RIO DE JANEIRO —
The crowds dance to the rhythm of the samba in a variety of costumes, from the everyday to the exhibitionist.
Even before the official Rio carnival begins, tens of thousands of people begin partying in the streets of Rio de Janeiro.
'Noone knows each other but we love each other. Thats the joy of carnival," one man said.
The first street carnivals started at the end of the 19th century.
Frowned upon by the elite at the time, their popularity has grown and grown ever since.
But the street carnival has also known dark times like when it was outlawed by the military dictatorship from 1964 to 1985.
"The street carnival reappeared as soon as the military dictatorship fell,"said author and journalist Joao Pimentel. "In the new open political landscape Cariocas reappropriated public space. They took to the streets to sing, samba, and celebrate life and liberty"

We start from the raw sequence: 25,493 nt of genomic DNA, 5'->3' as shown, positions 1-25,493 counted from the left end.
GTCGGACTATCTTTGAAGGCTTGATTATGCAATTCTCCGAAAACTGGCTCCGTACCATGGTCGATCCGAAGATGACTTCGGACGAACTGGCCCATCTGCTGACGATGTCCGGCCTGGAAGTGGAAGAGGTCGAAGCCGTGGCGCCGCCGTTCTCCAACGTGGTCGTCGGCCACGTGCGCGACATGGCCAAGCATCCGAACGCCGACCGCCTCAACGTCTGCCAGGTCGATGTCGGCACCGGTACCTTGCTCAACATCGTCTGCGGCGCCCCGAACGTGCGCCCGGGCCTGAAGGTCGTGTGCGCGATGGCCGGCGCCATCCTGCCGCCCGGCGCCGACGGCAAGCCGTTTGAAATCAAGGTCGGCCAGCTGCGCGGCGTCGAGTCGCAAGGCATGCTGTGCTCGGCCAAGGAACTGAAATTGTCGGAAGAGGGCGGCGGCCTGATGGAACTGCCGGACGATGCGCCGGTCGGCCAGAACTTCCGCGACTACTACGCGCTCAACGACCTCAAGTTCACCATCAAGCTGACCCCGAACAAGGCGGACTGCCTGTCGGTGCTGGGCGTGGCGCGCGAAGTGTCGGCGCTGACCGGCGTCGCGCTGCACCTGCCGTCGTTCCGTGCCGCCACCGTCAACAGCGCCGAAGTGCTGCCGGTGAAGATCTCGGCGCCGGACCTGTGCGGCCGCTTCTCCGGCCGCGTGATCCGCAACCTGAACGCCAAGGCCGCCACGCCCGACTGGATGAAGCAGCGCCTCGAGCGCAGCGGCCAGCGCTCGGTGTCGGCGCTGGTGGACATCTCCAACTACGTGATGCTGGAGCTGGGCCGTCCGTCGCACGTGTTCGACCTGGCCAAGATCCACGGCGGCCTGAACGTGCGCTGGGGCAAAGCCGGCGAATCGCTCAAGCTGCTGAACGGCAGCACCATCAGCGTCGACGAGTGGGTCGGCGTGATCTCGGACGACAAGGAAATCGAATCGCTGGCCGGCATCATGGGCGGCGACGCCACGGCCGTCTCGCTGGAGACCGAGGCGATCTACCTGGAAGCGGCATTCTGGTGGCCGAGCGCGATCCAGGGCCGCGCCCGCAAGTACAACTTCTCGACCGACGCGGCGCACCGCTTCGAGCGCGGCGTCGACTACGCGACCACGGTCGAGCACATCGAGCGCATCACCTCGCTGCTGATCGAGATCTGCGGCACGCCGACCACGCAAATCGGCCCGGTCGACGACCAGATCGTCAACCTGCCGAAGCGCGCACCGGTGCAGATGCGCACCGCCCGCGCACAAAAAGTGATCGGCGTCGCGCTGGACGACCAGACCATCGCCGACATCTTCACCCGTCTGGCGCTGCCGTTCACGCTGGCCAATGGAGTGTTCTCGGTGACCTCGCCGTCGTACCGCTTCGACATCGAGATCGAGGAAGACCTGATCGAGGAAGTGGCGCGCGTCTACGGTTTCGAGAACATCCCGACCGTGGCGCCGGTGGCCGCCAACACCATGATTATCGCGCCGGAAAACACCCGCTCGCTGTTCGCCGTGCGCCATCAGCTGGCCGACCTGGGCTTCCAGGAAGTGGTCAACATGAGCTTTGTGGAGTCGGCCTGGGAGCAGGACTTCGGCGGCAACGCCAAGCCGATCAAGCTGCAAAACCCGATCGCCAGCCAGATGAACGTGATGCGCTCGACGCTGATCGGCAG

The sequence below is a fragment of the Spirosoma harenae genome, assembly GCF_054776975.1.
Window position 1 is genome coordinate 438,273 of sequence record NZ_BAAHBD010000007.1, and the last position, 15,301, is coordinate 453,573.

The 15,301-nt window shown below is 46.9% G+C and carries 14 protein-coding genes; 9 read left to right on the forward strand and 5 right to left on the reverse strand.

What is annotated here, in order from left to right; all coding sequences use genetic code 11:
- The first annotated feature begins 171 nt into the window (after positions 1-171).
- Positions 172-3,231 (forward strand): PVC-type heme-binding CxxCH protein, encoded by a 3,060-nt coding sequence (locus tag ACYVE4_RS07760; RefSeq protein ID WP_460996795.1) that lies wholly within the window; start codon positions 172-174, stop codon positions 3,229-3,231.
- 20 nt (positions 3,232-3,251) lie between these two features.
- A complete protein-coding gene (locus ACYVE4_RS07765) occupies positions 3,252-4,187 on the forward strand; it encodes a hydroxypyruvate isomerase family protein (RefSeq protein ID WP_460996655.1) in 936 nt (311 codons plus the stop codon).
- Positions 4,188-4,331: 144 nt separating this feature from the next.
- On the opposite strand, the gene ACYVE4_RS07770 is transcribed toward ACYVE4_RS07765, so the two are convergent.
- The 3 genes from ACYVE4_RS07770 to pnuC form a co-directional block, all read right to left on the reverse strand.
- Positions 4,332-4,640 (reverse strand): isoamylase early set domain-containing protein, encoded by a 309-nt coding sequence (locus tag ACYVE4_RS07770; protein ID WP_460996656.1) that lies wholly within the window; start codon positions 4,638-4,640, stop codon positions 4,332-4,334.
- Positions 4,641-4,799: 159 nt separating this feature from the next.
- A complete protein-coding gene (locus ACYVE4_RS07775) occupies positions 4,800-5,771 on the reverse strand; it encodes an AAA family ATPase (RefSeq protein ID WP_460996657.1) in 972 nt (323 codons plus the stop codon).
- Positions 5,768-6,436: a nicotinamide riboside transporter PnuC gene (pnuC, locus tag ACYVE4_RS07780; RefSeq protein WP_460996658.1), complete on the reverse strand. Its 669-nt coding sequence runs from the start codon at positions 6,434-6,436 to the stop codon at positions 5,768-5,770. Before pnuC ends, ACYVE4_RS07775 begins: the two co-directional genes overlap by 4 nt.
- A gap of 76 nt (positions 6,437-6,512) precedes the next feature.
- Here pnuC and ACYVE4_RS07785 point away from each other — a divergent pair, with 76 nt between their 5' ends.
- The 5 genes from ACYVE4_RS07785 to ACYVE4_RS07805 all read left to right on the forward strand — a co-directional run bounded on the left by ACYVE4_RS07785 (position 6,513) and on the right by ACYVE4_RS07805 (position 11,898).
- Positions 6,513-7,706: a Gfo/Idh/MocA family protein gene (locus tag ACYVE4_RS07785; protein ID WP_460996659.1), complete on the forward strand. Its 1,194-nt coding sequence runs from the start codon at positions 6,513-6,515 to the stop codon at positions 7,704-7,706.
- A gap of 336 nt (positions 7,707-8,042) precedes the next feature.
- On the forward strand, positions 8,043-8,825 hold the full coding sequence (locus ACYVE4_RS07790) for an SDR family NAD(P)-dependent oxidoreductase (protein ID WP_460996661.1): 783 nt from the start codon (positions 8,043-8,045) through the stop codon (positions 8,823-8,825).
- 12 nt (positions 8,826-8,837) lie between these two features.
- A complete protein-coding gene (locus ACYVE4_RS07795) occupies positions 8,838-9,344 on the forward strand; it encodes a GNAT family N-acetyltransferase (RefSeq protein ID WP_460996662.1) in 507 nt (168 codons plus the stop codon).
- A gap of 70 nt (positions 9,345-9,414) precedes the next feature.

And they party with gusto. There are now almost 500 official and unofficial parades and up to six million people who join the party.
There can be 73,000 people packed into the dedicated sambodrome arena every evening to watch the samba schools strut their stuff.
But many locals prefer the more relaxed street carnival, which is free and where they can dance too.
"It's crazy, but that's why it's so good," said one woman.
The carnival is supposed to run for three weeks but it often goes into overtime as the party goes on and on.